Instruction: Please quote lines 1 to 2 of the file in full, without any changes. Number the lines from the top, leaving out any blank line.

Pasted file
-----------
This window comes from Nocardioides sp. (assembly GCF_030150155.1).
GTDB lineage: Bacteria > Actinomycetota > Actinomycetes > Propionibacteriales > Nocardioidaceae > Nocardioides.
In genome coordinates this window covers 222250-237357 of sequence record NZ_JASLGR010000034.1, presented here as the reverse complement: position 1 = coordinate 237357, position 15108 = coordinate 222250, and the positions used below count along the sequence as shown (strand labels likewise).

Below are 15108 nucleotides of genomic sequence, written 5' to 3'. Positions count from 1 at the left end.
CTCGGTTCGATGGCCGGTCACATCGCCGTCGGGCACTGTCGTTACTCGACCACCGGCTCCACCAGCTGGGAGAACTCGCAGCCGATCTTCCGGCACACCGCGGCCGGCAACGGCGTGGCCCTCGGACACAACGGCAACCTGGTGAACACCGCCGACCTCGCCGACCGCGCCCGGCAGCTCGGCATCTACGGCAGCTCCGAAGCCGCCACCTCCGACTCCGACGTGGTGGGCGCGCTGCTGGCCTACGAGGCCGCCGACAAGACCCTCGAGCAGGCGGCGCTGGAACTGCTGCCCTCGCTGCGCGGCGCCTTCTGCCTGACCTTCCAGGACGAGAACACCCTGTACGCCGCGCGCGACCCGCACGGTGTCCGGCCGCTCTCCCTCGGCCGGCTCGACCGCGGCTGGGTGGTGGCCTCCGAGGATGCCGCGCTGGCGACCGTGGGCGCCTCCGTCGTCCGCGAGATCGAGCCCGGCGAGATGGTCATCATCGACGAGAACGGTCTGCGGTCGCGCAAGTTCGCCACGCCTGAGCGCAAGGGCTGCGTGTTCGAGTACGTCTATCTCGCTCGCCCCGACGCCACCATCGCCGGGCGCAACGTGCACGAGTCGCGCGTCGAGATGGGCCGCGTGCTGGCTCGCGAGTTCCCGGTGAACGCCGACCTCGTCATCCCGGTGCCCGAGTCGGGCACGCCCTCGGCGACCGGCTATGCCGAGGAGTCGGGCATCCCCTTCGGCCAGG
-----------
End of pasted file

This window comes from Nocardioides sp. (assembly GCF_030150155.1).
GTDB lineage: Bacteria > Actinomycetota > Actinomycetes > Propionibacteriales > Nocardioidaceae > Nocardioides.